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Cablegate: Minister Announces Afghan Gsp Designation at 1/16

This record is a partial extract of the original cable. The full text of the original cable is not available.

UNCLAS SECTION 01 OF 02 KABUL 000133

SIPDIS

ISLAMABAD FOR KABUL SUPPORT UNIT
NSC FOR ZKHALILZAD, JDWORKEN, HMANN, RHANSON
DEPT FOR SA/PAB, SA/AR
MANILA PLEASE PASS AMB PSPELTZ
USDOC FOR DAS/TD MURPHY AND AFGHAN RECON TASK FORCE
USDOC FOR 4201/ITA/MAC/ASCHYMAN
USDOC FOR 3130/OIO/EUR/SLETTEN
USDOC FOR 3150/OIO/NIS/ZONA
STATE PASS TDA FOR CKRESS AND DSTEIN
STATE PASS TREASURY FOR U/S TAYLOR, LMCDONALD, ACORFIELD
STATE PASS OPIC FOR RCONNELLY AND DZAHNHEISER

E.O. 12958: N/A
TAGS: ECON ETRD AF EIAD ETIO
SUBJECT: MINISTER ANNOUNCES AFGHAN GSP DESIGNATION AT 1/16
PRESS CONFERENCE

1. (U) On January 16, Minister of Commerce Seyed Mustafa
Kazimi convened a press conference to announce the
designation of Afghanistan as a U.S. GSP beneficiary country.
Roughly twenty mostly Afghan print media, VOA and six-eight
other radio outlets and four TV outlets were present. USAID
Director Craig Buck, representing the Ambassador, and
Econ/Commercial Officer attended for the Embassy.

2. (U) Kazimi highlighted the progress made during the past
year by Afghanistan in its efforts to resume economic
relations with its neighbors and the world. In addition to
GSP and the Fall 2002 EU &All but Arms8 trade agreement,
Kazimi noted recent regional trade initiatives as well
(discussed septel). Kazimi noted that these efforts were
directed towards transforming Afghanistan from a primarily
consumer nation into a more self-reliant trading nation.

3. (U) Kazimi explained that twenty-three years of crisis had
undermined the foundations of trade and investment, resulting
in a deterioration in both industrial base and the quality of
Afghan goods. This deterioration had rendered Afghan goods
uncompetitive in global markets and led to the eventual loss
of overseas markets. Further, this crisis and the resulting
instability led to imposition of trade sanctions on
Afghanistan by many countries. Kazemi outlined the Afghan
plan to surmount these obstacles. First, to improve
relations with other countries leading to lifting of trade
sanctions. Second, to improve trade links with other
countries to nurture economic growth and resume access to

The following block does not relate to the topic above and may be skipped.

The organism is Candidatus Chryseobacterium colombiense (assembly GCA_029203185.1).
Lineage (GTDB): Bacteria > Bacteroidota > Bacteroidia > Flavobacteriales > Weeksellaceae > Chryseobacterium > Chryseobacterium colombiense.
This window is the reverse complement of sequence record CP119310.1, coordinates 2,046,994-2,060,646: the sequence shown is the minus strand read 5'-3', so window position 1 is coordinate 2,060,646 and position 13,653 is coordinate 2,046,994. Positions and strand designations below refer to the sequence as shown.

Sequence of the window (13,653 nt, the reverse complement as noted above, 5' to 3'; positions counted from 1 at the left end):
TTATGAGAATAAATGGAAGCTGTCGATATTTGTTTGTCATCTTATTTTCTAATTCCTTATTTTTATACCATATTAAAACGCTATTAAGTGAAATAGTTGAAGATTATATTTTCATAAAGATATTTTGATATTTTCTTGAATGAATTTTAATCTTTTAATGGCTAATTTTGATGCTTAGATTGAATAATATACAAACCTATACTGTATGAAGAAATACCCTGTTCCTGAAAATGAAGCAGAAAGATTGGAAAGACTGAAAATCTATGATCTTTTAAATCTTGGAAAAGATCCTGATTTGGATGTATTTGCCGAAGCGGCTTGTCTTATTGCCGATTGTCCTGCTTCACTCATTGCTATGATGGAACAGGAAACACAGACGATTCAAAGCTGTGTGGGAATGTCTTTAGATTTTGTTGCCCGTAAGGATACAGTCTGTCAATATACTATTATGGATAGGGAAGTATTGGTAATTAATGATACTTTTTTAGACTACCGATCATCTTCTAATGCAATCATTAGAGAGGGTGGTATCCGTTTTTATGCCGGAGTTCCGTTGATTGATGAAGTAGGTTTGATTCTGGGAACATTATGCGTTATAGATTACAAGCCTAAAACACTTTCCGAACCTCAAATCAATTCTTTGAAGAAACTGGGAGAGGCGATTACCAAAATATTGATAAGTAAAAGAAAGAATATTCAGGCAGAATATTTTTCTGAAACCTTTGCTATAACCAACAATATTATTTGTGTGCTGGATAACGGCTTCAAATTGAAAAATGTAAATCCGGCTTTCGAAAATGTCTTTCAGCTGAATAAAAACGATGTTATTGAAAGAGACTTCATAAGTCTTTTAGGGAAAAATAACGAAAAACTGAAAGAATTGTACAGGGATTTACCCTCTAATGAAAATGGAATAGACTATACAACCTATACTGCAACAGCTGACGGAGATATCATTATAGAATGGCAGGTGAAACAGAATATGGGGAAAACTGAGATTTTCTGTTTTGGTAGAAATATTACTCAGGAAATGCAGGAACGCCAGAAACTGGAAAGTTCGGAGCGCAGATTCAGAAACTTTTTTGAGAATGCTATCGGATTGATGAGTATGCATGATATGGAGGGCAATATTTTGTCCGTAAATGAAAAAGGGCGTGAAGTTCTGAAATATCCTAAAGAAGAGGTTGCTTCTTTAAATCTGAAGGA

outside markets. Third, to attract good investment to both
create export-oriented jobs and help improve the quality and
competitiveness of Afghan goods.

4. (U) Kazimi noted that meetings with Commerce Secretary
Evans and other Washington officials, and close work with the
U.S. Embassy over the past five months, had led to the White
House,s announcement on January 10 of Afghanistan,s
designation as a GSP beneficiary country. Kazimi said that
this was an important event for Afghanistan,s plans for
economic growth, and would mean up to 5,700 articles could be
exported to the U.S. duty-free. Kazimi concluded by thanking
President Bush, the Secretary of Commerce and other U.S.
agencies that had supported this step, the Ambassador and the
Economic/Commercial office of the U.S. Embassy.

5. (U) The media questions following Kazimi,s comments were
incisive and well-informed, reflecting a notable maturation
in the quality of the Afghan and regional economic/ financial
media. Questions focused upon Afghanistan,s export
potential, lingering security concerns for investors, customs
policy, GSP within the context of overall U.S. policy towards
Afghanistan, and the impact of GSP on regional and other
Afghan-origin trade flows. Kazimi responded with optimism
about Afghanistan,s potential to attract investment and
build upon its existing export base, reform internal customs
rules and trade relations with neighbors, and improve export
market access and investment flows.
FINN

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